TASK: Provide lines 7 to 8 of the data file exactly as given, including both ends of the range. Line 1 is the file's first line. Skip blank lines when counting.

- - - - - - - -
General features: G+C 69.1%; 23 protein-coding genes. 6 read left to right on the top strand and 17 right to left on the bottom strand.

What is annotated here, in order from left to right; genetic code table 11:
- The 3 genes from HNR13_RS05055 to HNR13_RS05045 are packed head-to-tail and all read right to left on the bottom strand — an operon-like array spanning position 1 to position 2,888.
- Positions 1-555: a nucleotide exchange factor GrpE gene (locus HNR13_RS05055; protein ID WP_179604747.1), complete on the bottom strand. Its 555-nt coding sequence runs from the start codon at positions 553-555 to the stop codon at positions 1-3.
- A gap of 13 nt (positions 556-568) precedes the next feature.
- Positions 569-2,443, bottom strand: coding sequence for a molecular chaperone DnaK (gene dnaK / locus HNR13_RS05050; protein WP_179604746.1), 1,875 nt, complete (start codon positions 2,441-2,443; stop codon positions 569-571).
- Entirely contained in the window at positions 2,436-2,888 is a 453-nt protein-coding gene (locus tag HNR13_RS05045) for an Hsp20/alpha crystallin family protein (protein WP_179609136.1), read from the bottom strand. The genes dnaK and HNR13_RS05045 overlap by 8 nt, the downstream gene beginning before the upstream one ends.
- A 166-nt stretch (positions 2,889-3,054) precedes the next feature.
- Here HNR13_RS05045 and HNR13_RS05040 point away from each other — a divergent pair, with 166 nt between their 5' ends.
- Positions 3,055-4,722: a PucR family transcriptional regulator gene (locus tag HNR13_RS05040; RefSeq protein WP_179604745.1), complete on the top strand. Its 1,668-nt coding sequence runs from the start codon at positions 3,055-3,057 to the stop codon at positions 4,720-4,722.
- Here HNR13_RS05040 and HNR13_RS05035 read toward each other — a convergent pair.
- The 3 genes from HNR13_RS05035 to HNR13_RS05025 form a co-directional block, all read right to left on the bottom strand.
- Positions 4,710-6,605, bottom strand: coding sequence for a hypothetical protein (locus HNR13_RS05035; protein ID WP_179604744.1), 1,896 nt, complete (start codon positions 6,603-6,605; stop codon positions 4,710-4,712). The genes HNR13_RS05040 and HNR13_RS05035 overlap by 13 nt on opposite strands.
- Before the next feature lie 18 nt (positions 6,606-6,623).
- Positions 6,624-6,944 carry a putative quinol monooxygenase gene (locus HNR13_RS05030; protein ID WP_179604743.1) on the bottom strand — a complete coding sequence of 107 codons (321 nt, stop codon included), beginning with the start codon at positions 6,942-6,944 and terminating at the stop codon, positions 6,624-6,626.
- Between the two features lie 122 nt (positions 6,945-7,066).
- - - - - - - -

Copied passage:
- Entirely contained in the window at positions 2,436-2,888 is a 453-nt protein-coding gene (locus tag HNR13_RS05045) for an Hsp20/alpha crystallin family protein (protein WP_179609136.1), read from the bottom strand. The genes dnaK and HNR13_RS05045 overlap by 8 nt, the downstream gene beginning before the upstream one ends.
- A 166-nt stretch (positions 2,889-3,054) precedes the next feature.